On Apple Watch

Apple Watch is (nearly) here, we have answers to most of the questions that remained, and we got to see the device actually in action after Apple's special event1.

Rather than write about the news from the event, I wanted to take some time to re-watch the keynote, digest the information and allow my opinions to form over a couple of days.

Having thought the event would comprise of almost only Apple Watch-related topics, I was surprised that the Watch portion of the event came across as the least exciting. Six months is a long time, and I can understand Apple wanting to cover a lot of the same ground as the September event just before the Watch ships, but when you have an all-new MacBook and extremely interesting ResearchKit project, it's easy for those of us that follow tech to consider this old ground boring. However, I did take away a number of new thoughts.

Battery life — one of the big debates — was clarified: 18 hours is what you'll get. As Tim Cook said on stage, that should be enough for most people. Apple broke this down further on its site — it takes 1.5 hours to charge to 80%, 2.5 hours to charge fully — and I have to say this was better than I expected. If Apple Watch can serve me from the moment I get up to the moment I go to bed, I'll be happy.

Price was the other big talking point. Apple Watch Sport has the simplest pricing — $349 for the 38mm and $399 for the 42mm — which, although pricier than some alternatives, is an acceptable entry point. Apple Watch (the stainless steel version) prices run from $549 to $1,049 for the 38mm size and $50 more for the 42mm, with price being dependent on the strap you choose. Although Apple didn't explicitly promote this during the presentation, I was pleased to see that all straps will be made available to purchase seperately (save for the gold Edition versions). I'm hoping to get the Space Gray Apple Watch Sport with its included Black Sport Band plus a Leather Loop (currently undecided on color) as an add-on.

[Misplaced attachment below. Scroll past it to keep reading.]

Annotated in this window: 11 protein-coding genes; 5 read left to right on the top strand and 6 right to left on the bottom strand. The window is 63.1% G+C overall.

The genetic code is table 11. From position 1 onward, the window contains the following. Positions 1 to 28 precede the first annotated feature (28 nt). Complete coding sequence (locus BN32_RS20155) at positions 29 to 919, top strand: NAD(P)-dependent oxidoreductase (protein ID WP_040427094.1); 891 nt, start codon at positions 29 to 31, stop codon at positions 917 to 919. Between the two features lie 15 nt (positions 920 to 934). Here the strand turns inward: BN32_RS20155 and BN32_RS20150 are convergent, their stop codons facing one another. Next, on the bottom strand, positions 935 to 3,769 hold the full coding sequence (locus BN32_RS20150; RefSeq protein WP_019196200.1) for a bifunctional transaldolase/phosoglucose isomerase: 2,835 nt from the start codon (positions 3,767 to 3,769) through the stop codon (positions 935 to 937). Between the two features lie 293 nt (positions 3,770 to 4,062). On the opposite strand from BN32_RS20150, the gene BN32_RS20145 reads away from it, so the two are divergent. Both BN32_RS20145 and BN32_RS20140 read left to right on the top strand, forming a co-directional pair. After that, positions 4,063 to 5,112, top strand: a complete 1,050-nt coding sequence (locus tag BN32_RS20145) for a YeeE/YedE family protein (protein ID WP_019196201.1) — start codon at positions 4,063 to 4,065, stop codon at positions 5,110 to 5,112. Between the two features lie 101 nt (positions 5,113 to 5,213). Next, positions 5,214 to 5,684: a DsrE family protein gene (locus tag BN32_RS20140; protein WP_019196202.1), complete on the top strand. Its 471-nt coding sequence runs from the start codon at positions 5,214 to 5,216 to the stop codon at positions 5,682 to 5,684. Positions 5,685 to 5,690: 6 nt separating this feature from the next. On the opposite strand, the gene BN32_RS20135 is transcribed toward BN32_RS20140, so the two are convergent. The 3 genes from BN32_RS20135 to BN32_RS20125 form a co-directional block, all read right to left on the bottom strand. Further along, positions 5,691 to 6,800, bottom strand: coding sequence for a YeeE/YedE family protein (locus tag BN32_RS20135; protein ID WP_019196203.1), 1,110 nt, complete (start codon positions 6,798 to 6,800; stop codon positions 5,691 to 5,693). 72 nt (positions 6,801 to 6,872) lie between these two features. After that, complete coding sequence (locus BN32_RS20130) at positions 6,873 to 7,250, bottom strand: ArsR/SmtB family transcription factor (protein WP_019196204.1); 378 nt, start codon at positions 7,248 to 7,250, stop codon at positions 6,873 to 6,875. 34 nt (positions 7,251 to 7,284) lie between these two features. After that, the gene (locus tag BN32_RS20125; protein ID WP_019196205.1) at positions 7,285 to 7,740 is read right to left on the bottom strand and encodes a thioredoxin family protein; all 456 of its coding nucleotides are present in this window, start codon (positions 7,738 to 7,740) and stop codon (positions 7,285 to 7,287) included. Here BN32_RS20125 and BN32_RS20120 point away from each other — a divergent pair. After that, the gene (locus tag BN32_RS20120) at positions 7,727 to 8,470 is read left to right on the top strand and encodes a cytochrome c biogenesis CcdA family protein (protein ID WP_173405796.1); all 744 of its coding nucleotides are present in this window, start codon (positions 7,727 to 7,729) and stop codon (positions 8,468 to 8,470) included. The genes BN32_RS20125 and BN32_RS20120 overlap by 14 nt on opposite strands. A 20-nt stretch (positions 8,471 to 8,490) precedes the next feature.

Apple Watch Edition is crazy expensive at $10,000 through $17,000 but if you're worried about the price, I guess it's not aimed at you. Cook was notably careful about pitching the Edition as "special" in its materiality and "limited" in its availability — I think this was both to emphasize its luxury appeal as well as convince the audience of tech nerds that it's kind of a seperate thing, something Apple is doing on the side2.

Back in September, I was struck by how many things Apple Watch could do. I half-wrote a post about Apple Watch and gimmicks, but it never really formed into anything more than a rant so I canned it. The general argument was that the product did too much, was unfocused, and needed an overall vision. Others felt the same.

Apple has since honed this down to three main selling points: Timekeeping, New Ways to Connect and Health & Fitness3. But during a demo portion of the keynote on Monday, Kevin Lynch showed off even more functionality, including a number of third-party apps. I still feel like the Watch does too much, but I no longer feel this has to be a negative thing.

I think it's going to be overwhelming at first — and I'm surprised Apple didn't strip back the functionality a little in version one — coupled with the new, and seemingly rather confusing, user interface. I envision a lot of my earliest interactions with Apple Watch being me testing out its capabilities, figuring out what needs it can and should meet for me, and generally playing with the device.

What I'm really looking forward to is the period in time a few months down the line when Apple Watch is just part of my workflow. It will make the tasks in my life easier that I need with the rest of the functionality being a bonus, perhaps useful for someone else. It's not so far from an iPhone or iPad in that respect — those devices are incredibly capable and I only use them for a minute portion of what they can do based on my particular use case. And that's fine.


  1. Instead of the non-functional software loop present at September's unveiling.  ↩

  2. I think it's telling that Apple Watch Edition is only going to be available in select Apple Stores as well as pricey department stores like London's Selfridges. ↩

  3. It seems I'm not the only one that thought of this parallel to the original iPhone launch. ↩

  1. Instead of the non-functional software loop present at September's unveiling.  ↩

  2. I think it's telling that Apple Watch Edition is only going to be available in select Apple Stores as well as pricey department stores like London's Selfridges. ↩

  3. It seems I'm not the only one that thought of this parallel to the original iPhone launch. ↩